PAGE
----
The age of big data isn’t a “new” period per se, but rather an ongoing game of fire first, aim second. Data has proven to be quite the valuable commodity, with major blue-chip business models being built on its exportation and processing.
But what are the associated risks with relinquishing and storing so much data with centralized providers?
Every day as users in a connected ecosystem, we constantly give out personally identifiable information whether it be a name, address, credit card information, or even the answers to recovery questions.
We all had a taste of the downside of centralized, trusted big-data breaches when Equifax announced back on September 7th that their system had been breached, exposing the information of approximately 143 million consumers. The affected data included sensitive materials such as Social Security numbers, driver’s license numbers, and even credit card numbers.
This posed a huge blow to consumers, but it kickstarted a very important conversation about data integrity, and personal ownership over data that should’ve started years ago. Individuals began to realize the value in both having complete control over their data, and not trusting it to multi-billion-dollar corporations that protect it simply with a password that has less character restrictions than the ones they impose on consumer accounts.
This is exactly where blockchain technology comes in; not to save the day necessarily with buzzwords and rapid complete adoption of the latest token, but rather to help build the infrastructure needed to prevent these types of breaches. In truth, blockchains aren’t currently equipped to handle massive datasets, but there are ways in which they can be utilized to protect data on multiple levels.
One of the first steps that can be taken with blockchain technology in regard to the protection of data is through the use of a self-sovereign identity. How could one possibly recreate the interaction of presenting a physical form of ID on a person-to-person level on the web? Phillip Windley breaks this down in a recent write-up, using an example featuring an individual showing their own ID at a bar.
He explains how the DMV can issue an individual a digital representation of their driver’s license which can be validated both from the DMV’s keys linked to their identifier, and the individual’s keys linked to their own identifier. The bar in question can then verify both the integrity of the ID, and the issuer in a system of proofs through associated keys.
uPort, one of many projects looking to tackle this allows users to selectively permission data to any service they’re utilizing, and keep their data stored with them at all times. Verification comes through the ledger, and no data is kept with the verifying parties that require proof of identification. The issuer of the form of identification simply needs to verify credentials, but the actual user granting the data retains the personal information when utilizing it for verification with services.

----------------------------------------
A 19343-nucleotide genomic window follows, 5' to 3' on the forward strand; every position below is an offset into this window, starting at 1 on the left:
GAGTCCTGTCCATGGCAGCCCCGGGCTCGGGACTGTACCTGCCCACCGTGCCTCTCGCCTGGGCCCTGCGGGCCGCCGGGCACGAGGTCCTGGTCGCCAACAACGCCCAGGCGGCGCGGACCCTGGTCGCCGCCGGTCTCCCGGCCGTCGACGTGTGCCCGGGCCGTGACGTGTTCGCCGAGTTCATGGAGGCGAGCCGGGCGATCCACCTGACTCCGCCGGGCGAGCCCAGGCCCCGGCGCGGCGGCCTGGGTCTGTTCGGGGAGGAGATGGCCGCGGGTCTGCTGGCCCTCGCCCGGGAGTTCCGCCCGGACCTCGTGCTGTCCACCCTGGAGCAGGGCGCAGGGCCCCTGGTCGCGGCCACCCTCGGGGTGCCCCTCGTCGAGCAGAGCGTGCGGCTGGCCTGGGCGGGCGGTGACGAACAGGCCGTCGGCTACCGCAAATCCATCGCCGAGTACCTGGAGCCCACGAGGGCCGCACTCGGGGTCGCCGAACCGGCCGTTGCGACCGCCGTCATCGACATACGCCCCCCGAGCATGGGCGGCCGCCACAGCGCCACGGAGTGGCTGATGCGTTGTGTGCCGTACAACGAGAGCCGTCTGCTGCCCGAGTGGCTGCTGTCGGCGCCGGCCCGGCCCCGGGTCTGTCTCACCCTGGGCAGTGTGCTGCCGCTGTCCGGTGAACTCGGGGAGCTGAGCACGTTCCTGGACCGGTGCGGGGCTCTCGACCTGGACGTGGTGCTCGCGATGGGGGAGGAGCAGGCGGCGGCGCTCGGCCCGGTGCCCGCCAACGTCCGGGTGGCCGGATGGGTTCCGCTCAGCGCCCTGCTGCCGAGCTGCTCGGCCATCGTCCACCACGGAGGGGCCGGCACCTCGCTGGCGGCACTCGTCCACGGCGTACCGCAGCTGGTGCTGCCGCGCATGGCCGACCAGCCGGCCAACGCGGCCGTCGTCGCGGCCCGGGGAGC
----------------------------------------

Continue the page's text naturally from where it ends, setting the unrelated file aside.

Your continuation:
Bloom, another project focused on credit issuance in particular, looks to mitigate the risks posed by centralized authorities handling sensitive data in the credit-issuance world by implementing secure ID’s using blockchain technology.
In that case, companies can verify the individual utilizing their services without having to store data on their end in centralized servers.
Issues of data storage and security can also benefit from blockchain technology by introducing both data splitting and encryption for protection. Decentralized data providers are looking to rise to combat the currently centralized cloud-option providers to mitigate pricing and ensure the protection of data.
Filecoin for example deploys a form of security that provides end-to-end encryption with files in order to protect contents, all while not allowing providers to have decryption keys. Also, by distributing information across an entire network, you lose the risk of being compromised due to a single point of failure. Although massive amounts of data can’t be effectively handled using blockchain technology for distribution and accessibility, it’s still a goal that could potentially be within reach as the technology evolves as rapidly as it currently is.
Besides data storage, a “data marketplace” presents an interesting concept that can be administered by leveraging blockchain technology to ensure both safety and security with processing.
The Enigma project’s spin on data is creating a data-marketplace encompassing every potential vertical. Considering the desirability of large data-sets, they sought out to question how such a marketplace could operate in a trustless matter, all while maintaining data security as well.
A major problem that the Enigma project is trying to solve with their data-marketplace vision is protecting private data on the blockchain by using what they call “secret contracts.” Their secret contract system’s purpose is to ensure data privacy even while computations are being run on the particular data in question through a second-layer solution.
With their data marketplace idea came the problem of what they call “data escape,” or rather, participants in the marketplace selling acquired data to other parties. Instead of disclosure, Enigma’s secret contracts allow data to be processed by nodes in their network while allowing that data to remain private.
The age of big data isn’t ending anytime soon, but the ways in which blockchain technology can be used could help mitigate the risk posed by the poor security practices of central entities, and allow individuals to take back the ownership of their own data.
Featured image from Shutterstock.